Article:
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Signs are mounting that households and businesses are struggling to manage the rising cost of debt with bankruptcies and proposals to renegotiate terms of loans expected to rise, at least in the first quarter of the year, despite the mitigating effects of a strong labour market and “unprecedented” levels of consumer savings.
The forecasts come after Canadian business insolvency filings grew 37.2 per cent in 2022, representing the largest year-over-year percentage increase in more than 30 years, according to a report from the Canadian Association of Insolvency and Restructuring Professionals (CAIRP) released on Feb. 7. CAIRP also said that consumer insolvencies rose 11.2 per cent in 2022 and were up 16.3 per cent in the fourth quarter of last year compared with the same time in 2021.
“Inflation has pushed up the cost of everything from raw materials to fuel, putting significant financial strain on businesses. At the same time, consumers are grappling with the cost of living and reducing their spending,” said Jean-Daniel Breton, chair of CAIRP. “As business owners struggle to manage these impacts in addition to debt carrying costs becoming increasingly expensive, we anticipate the number of businesses seeking restructuring or debt relief options will continue to grow in 2023.”
Approximately 3,400 Canadian businesses filed for insolvency in 2022, said CAIRP, citing the latest statistics from the Office of the Superintendent of Bankruptcy, an increase from 2,480 insolvencies in 2021. The majority of insolvencies were bankruptcies (77 per cent) and the remainder were proposals to renegotiate the terms of loans (23 per cent).
The data from the Office of the Superintendent of Bankruptcy also points to a stressed consumer, wrote Charles St-Arnaud, chief economist at Calgary-based Alberta Central, which is the central banking facility and trade association for Alberta’s credit unions, in an analysis published on Feb. 8.
While insolvencies — which include bankruptcies and proposals to renegotiate the terms of loans — have been declining since the summer, they were still up 13.8 per cent in December from the same time in 2021.
The increase was due to a 23.9 per cent year-over-year increase in proposals, which more than offset a nine per cent decline in bankruptcies. Across Canada, insolvencies were up in almost every province: Newfoundland, 48.5 per cent year over year; Nova Scotia, 39.9 per cent; P.E.I., 29 per cent; Manitoba, 26 per cent; Quebec, one per cent; New Brunswick, six per cent; Saskatchewan, 12.7 per cent; and Alberta, 14 per cent.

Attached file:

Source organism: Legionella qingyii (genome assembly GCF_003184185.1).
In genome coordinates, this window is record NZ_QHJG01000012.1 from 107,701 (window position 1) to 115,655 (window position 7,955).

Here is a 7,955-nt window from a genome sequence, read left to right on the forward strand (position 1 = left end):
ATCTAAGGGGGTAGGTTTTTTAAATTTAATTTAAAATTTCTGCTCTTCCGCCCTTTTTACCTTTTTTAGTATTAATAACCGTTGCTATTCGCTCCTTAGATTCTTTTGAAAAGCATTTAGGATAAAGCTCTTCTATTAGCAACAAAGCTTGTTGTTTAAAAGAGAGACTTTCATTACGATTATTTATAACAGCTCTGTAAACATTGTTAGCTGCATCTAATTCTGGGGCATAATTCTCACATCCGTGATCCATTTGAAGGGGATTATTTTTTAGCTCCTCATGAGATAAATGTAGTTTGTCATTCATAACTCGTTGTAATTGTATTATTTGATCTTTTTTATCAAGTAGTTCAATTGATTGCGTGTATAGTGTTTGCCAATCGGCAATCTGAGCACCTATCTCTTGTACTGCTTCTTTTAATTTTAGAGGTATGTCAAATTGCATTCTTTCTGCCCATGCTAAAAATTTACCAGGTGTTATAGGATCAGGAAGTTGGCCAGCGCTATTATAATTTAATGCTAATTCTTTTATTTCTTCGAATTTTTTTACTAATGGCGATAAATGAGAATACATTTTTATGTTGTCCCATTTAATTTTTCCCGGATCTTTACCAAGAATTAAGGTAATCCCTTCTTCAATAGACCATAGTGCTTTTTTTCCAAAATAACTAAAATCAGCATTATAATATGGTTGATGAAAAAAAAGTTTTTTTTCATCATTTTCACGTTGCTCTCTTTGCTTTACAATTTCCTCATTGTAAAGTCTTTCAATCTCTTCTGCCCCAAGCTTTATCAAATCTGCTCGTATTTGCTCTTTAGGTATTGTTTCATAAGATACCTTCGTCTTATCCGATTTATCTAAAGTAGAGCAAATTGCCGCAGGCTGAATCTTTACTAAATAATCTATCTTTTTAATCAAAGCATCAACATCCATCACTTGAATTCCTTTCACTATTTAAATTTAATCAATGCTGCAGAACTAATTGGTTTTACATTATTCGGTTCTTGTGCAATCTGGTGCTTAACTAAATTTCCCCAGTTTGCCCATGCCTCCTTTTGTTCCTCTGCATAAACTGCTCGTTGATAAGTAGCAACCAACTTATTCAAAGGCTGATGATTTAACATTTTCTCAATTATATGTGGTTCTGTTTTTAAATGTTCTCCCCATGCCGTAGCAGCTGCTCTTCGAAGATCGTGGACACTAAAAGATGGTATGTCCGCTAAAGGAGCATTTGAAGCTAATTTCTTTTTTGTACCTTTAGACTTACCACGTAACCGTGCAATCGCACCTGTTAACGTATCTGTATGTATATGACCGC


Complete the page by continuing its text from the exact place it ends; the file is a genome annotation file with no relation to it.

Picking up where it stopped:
“As a result, they (proposals) are now above their pre-pandemic level in all Western provinces: B.C., Alberta, Saskatchewan, and Manitoba. This situation suggests a rise in households struggling with their debt load,” said St-Arnaud.
Households have certainly had the screws put to their finances.
Borrowing costs have risen precipitously as the Bank of Canada rapidly increased interest rates to 4.5 per cent from 0.25 per cent beginning in March 2022 in an effort to tackle inflation, which has been running well above the bank’s target of two per cent. That has led to “record levels of household debt,” according to St-Arnaud.
Like Breton at CAIRP, St-Arnaud is predicting that insolvency rates will continue to rise this year, forecasting they will “pick up sharply in January, February and March” on an unadjusted basis.
There are mitigating circumstances, though, that could ease the pressure on households, including a strong jobs market and a robust savings rate.
The jobs market proved its mettle in January, with Statistics Canada reporting on Feb. 10 a net gain of 150,000 positions, ten times the consensus forecast. James Orlando of TD Economics called it a “blowout” report. However, RBC economist Carrie Freestone indicated she does not think the current pace of gains is sustainable.
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“It remains our view that labour markets will not remain this tight over the near term. The delayed impact of the Bank of Canada’s 425 basis points of hikes are still gradually flowing through to household and business debt payments and will ultimately erode demand, pushing unemployment higher through the end of the year,” Freestone wrote.
Economists estimate it can take anywhere from four to six months for interest rate increases to fully filter through the economy.
That leaves savings to come to the rescue.
RBC, in another recent analysis, pegged Canadians’ savings hoard at $320 billion up from the $300 billion since the spring of 2020.
Dave McKay, RBC chief executive, described the savings pile as “unprecedented” in an interview with BNN Bloomberg and said the bank reckons those savings will help Canadians weather the economic storm that has been widely predicted for 2023.